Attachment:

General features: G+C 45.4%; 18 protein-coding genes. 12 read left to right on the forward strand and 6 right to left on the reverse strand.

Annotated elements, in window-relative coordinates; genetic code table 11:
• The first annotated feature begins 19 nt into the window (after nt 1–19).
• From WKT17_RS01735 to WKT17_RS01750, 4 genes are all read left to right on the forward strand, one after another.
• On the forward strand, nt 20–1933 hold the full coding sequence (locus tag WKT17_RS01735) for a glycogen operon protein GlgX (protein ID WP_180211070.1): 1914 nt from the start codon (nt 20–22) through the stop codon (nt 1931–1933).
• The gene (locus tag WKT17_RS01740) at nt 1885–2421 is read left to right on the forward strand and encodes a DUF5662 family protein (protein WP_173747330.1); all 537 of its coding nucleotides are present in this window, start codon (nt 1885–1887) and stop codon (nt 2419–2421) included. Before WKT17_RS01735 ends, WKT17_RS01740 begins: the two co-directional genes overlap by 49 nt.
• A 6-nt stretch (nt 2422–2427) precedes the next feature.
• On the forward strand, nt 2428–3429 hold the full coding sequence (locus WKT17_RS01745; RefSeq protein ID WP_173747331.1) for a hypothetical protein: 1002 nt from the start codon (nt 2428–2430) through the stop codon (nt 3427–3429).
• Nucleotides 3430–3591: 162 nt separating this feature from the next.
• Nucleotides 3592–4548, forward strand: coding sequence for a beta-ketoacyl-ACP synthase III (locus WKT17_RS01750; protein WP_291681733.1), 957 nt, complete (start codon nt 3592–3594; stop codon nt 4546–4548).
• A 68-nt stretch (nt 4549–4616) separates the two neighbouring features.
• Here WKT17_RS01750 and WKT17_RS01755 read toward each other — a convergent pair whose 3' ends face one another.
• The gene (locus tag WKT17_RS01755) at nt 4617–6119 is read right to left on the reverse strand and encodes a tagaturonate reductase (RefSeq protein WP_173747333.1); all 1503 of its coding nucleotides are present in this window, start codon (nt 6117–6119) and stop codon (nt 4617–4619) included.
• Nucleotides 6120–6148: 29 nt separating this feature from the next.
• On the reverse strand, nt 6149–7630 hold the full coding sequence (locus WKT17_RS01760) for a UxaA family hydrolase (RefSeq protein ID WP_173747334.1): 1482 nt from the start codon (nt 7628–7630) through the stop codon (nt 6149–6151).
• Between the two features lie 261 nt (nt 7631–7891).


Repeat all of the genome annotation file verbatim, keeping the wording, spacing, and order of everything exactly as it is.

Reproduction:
General features: G+C 45.4%; 18 protein-coding genes. 12 read left to right on the forward strand and 6 right to left on the reverse strand.

Annotated elements, in window-relative coordinates; genetic code table 11:
• The first annotated feature begins 19 nt into the window (after nt 1–19).
• From WKT17_RS01735 to WKT17_RS01750, 4 genes are all read left to right on the forward strand, one after another.
• On the forward strand, nt 20–1933 hold the full coding sequence (locus tag WKT17_RS01735) for a glycogen operon protein GlgX (protein ID WP_180211070.1): 1914 nt from the start codon (nt 20–22) through the stop codon (nt 1931–1933).
• The gene (locus tag WKT17_RS01740) at nt 1885–2421 is read left to right on the forward strand and encodes a DUF5662 family protein (protein WP_173747330.1); all 537 of its coding nucleotides are present in this window, start codon (nt 1885–1887) and stop codon (nt 2419–2421) included. Before WKT17_RS01735 ends, WKT17_RS01740 begins: the two co-directional genes overlap by 49 nt.
• A 6-nt stretch (nt 2422–2427) precedes the next feature.
• On the forward strand, nt 2428–3429 hold the full coding sequence (locus WKT17_RS01745; RefSeq protein ID WP_173747331.1) for a hypothetical protein: 1002 nt from the start codon (nt 2428–2430) through the stop codon (nt 3427–3429).
• Nucleotides 3430–3591: 162 nt separating this feature from the next.
• Nucleotides 3592–4548, forward strand: coding sequence for a beta-ketoacyl-ACP synthase III (locus WKT17_RS01750; protein WP_291681733.1), 957 nt, complete (start codon nt 3592–3594; stop codon nt 4546–4548).
• A 68-nt stretch (nt 4549–4616) separates the two neighbouring features.
• Here WKT17_RS01750 and WKT17_RS01755 read toward each other — a convergent pair whose 3' ends face one another.
• The gene (locus tag WKT17_RS01755) at nt 4617–6119 is read right to left on the reverse strand and encodes a tagaturonate reductase (RefSeq protein WP_173747333.1); all 1503 of its coding nucleotides are present in this window, start codon (nt 6117–6119) and stop codon (nt 4617–4619) included.
• Nucleotides 6120–6148: 29 nt separating this feature from the next.
• On the reverse strand, nt 6149–7630 hold the full coding sequence (locus WKT17_RS01760) for a UxaA family hydrolase (RefSeq protein ID WP_173747334.1): 1482 nt from the start codon (nt 7628–7630) through the stop codon (nt 6149–6151).
• Between the two features lie 261 nt (nt 7631–7891).